However, I will explain (soon) why I deeply value this doubt (and, indeed, Keat's theory of 'negative capability' might here be evoked); this unknowing, or this uncertainty. So far we really haven't needed to know anything to refute science and religion in one fell swoop: or have we done so? 


  Of course we haven't. There are no refutations or certainties. Obviously, because we cant establish knowledge or certainty, we cannot know whether anything, let along Dawkins' 'God Delusion Illusion' is true or not....We cant even establish or even begin to establish truth or reality as we require or need to use a concatenation of an infinite gradation of fields from Fn to Fa into a single endlessly oscillating and writhing Impossibility of Itself.. (No Fa was not a joke, but I perceive one, so lets stipulate Fa to be Fn). (And indeed, we can acknowledge as we do so, the serious but also deeply comic project we are sailing inside....

Living with Impossiblity: How G is Simultaneously and Eternally not-G. By Richard Taylor.
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A position from the same game (above but at an earlier stage real), "A Grade" game I won. I am white. Here I threaten either the win of a Q or a forced mate by Nf6+ But Black's knights are badly placed and as b4 is threatened black is lost. I have to comment though, that I misplayed the opening of this game and in this tournament I lost more games than I won. Chess is a very difficult game and there some very clever players out there trying to beat you!




This 'vis of the red Queen and Alice racing faster and faster included all my soul
since I read that as a boy.






The most curious part of the thing
was, that the trees and the other things
round them never changed their places at all :
however fast they went, they never seemed to pass anything.





The Borrowed Hat

The brain, a thin faced, balding prima donna, scratches
its chimera, deeply concerned about the missing
enquiry. Indeed, nothing had been said of this, or the
book of magic dropped on the distressed volcanic
insistence on variance, creeping, whose utterances, the
psychic dance of which, various manifestations, whose
social accretion, and the general Lebensraum or
Weltensraung: and that which, even if only evanescently,
ballooned into the impossible ontological, whose truncate
avowals spread as the wings of a bourgeois liberality, the
massacred mannerist, always so quietly grandiose.
Something about the ablutions, and the various regressions:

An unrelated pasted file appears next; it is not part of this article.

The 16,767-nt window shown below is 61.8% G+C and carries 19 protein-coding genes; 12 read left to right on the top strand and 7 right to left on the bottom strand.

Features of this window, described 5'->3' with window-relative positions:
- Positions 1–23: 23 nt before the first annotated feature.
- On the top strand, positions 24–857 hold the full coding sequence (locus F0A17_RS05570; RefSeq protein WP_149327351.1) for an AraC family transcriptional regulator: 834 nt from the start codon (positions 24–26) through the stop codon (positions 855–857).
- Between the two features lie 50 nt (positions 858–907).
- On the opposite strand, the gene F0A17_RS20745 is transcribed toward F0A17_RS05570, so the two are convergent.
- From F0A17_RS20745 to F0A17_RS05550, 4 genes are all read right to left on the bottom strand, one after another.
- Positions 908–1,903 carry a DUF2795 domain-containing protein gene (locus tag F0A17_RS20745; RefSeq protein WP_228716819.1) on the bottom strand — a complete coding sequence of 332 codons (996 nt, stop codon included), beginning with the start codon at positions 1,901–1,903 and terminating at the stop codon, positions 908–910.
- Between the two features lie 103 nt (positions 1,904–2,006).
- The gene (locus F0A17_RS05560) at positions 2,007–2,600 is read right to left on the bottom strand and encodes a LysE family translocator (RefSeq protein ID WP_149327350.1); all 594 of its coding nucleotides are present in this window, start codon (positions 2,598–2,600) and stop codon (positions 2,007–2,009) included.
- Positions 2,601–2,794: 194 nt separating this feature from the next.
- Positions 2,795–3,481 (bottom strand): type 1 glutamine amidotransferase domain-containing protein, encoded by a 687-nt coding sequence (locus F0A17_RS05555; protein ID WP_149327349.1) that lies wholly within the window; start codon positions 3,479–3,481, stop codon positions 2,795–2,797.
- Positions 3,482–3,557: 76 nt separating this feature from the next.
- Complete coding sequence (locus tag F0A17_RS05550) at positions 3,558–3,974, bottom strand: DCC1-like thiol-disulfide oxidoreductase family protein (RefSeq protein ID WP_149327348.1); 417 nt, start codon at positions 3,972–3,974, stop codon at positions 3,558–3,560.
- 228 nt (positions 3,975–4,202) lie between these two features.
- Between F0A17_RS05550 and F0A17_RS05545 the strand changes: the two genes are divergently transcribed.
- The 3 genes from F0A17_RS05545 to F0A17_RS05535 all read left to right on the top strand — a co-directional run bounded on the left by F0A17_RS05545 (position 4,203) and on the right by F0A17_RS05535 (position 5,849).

all in all not sure if a) was contingent on b) or d), and had
fallen asleep like the red and white queens in Alice in
Wonderland only to transfigure the night into some sort
of pattern, beautifully devoid of meaning, and
inscrutably inscribed.








:“a hill ca’n’t be a valley, you know. That
would be nonsense——”
The Red Queen shook her head.
You may call it ‘nonsense’ if you
like,” she said, “but I’ve heard nonsense,
compared with which that would be as
sensible as a dictionary.”
Alice curtseyed again, as she was afraid
from the Queen’s tone that she was a
little offended: and they walked on in
silence till they got to the top of the
little hill.
For some minutes Alice stood without
speaking, looking out in all directions
over the country—and a most curious
country it was. There were a number
of tiny little brooks running straight
across it from side to side, and the
ground between was divided up into
squares by a number of little green
hedges, that reached from brook to
brook.
I declare it’s marked out just like a
large chess-board “ Alice said at last.








T h e   d e e p    A m b i g    o f   

                  B L A C K      S P A C E   


  doth     initialate.... 



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'Twas brillig, and the slithy toves
Did gyre and gimble in the wabe;
All mimsy were the borogoves,
And the mome raths outgrabe.
"Beware the Jabberwock, my son!
The jaws that bite, the claws that catch!
Beware the Jubjub bird, and shun
The frumious Bandersnatch!"
He took his vorpal sword in hand:
Long time the manxome foe he sought—
So rested he by the Tumtum tree,
And stood awhile in thought.
And as in uffish thought he stood,
The Jabberwock, with eyes of flame,
Came whiffling through the tulgey wood,
And burbled as it came!
One, two! One, two! and through and through
The vorpal blade went snicker-snack!
He left it dead, and with its head
He went galumphing back.
"And hast thou slain the Jabberwock?
Come to my arms, my beamish boy!
O frabjous day! Callooh! Callay!"
He chortled in his joy.
'Twas brillig, and the slithy toves
Did gyre and gimble in the wabe;
All mimsy were the borogoves,
And the mome raths outgrabe.



A great poem of haunting magic written by Carol the mathematician and logician - I understood it instantly as an 8 year old at school.